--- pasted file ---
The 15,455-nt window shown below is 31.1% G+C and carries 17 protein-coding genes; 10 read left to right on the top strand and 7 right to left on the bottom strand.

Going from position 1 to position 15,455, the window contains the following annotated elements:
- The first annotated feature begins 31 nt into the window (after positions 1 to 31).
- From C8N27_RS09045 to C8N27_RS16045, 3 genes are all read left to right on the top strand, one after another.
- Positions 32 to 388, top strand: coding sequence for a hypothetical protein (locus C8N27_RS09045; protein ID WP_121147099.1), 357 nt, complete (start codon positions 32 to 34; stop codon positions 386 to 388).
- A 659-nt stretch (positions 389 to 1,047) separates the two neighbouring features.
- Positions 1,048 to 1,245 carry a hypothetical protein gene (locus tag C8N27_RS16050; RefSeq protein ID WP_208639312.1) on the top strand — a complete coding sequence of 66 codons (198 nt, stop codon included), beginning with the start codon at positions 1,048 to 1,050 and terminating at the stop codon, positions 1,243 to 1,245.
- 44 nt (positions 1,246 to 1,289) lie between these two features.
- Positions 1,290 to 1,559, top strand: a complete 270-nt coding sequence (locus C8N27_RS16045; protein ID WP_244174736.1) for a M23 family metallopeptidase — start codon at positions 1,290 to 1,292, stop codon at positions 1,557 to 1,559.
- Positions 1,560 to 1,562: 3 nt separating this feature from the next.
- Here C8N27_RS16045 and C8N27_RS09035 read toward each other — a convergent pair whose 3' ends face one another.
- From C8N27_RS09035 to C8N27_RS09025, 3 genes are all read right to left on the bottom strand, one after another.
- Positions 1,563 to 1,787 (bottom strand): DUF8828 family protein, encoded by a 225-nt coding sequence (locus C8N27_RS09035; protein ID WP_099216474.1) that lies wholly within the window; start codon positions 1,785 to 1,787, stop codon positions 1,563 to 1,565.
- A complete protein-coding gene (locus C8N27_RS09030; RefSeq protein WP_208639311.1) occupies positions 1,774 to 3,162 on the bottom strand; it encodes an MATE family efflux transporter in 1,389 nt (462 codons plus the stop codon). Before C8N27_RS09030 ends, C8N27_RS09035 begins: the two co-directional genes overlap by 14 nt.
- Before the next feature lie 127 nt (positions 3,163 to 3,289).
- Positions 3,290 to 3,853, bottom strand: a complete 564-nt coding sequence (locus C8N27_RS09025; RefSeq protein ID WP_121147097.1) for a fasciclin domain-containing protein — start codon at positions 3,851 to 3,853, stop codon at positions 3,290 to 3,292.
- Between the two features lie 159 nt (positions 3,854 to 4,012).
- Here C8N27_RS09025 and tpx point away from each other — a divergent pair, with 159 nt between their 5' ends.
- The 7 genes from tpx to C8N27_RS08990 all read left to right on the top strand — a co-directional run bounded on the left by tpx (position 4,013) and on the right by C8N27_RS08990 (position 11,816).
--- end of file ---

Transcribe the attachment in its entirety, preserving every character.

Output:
The 15,455-nt window shown below is 31.1% G+C and carries 17 protein-coding genes; 10 read left to right on the top strand and 7 right to left on the bottom strand.

Going from position 1 to position 15,455, the window contains the following annotated elements:
- The first annotated feature begins 31 nt into the window (after positions 1 to 31).
- From C8N27_RS09045 to C8N27_RS16045, 3 genes are all read left to right on the top strand, one after another.
- Positions 32 to 388, top strand: coding sequence for a hypothetical protein (locus C8N27_RS09045; protein ID WP_121147099.1), 357 nt, complete (start codon positions 32 to 34; stop codon positions 386 to 388).
- A 659-nt stretch (positions 389 to 1,047) separates the two neighbouring features.
- Positions 1,048 to 1,245 carry a hypothetical protein gene (locus tag C8N27_RS16050; RefSeq protein ID WP_208639312.1) on the top strand — a complete coding sequence of 66 codons (198 nt, stop codon included), beginning with the start codon at positions 1,048 to 1,050 and terminating at the stop codon, positions 1,243 to 1,245.
- 44 nt (positions 1,246 to 1,289) lie between these two features.
- Positions 1,290 to 1,559, top strand: a complete 270-nt coding sequence (locus C8N27_RS16045; protein ID WP_244174736.1) for a M23 family metallopeptidase — start codon at positions 1,290 to 1,292, stop codon at positions 1,557 to 1,559.
- Positions 1,560 to 1,562: 3 nt separating this feature from the next.
- Here C8N27_RS16045 and C8N27_RS09035 read toward each other — a convergent pair whose 3' ends face one another.
- From C8N27_RS09035 to C8N27_RS09025, 3 genes are all read right to left on the bottom strand, one after another.
- Positions 1,563 to 1,787 (bottom strand): DUF8828 family protein, encoded by a 225-nt coding sequence (locus C8N27_RS09035; protein ID WP_099216474.1) that lies wholly within the window; start codon positions 1,785 to 1,787, stop codon positions 1,563 to 1,565.
- A complete protein-coding gene (locus C8N27_RS09030; RefSeq protein WP_208639311.1) occupies positions 1,774 to 3,162 on the bottom strand; it encodes an MATE family efflux transporter in 1,389 nt (462 codons plus the stop codon). Before C8N27_RS09030 ends, C8N27_RS09035 begins: the two co-directional genes overlap by 14 nt.
- Before the next feature lie 127 nt (positions 3,163 to 3,289).
- Positions 3,290 to 3,853, bottom strand: a complete 564-nt coding sequence (locus C8N27_RS09025; RefSeq protein ID WP_121147097.1) for a fasciclin domain-containing protein — start codon at positions 3,851 to 3,853, stop codon at positions 3,290 to 3,292.
- Between the two features lie 159 nt (positions 3,854 to 4,012).
- Here C8N27_RS09025 and tpx point away from each other — a divergent pair, with 159 nt between their 5' ends.
- The 7 genes from tpx to C8N27_RS08990 all read left to right on the top strand — a co-directional run bounded on the left by tpx (position 4,013) and on the right by C8N27_RS08990 (position 11,816).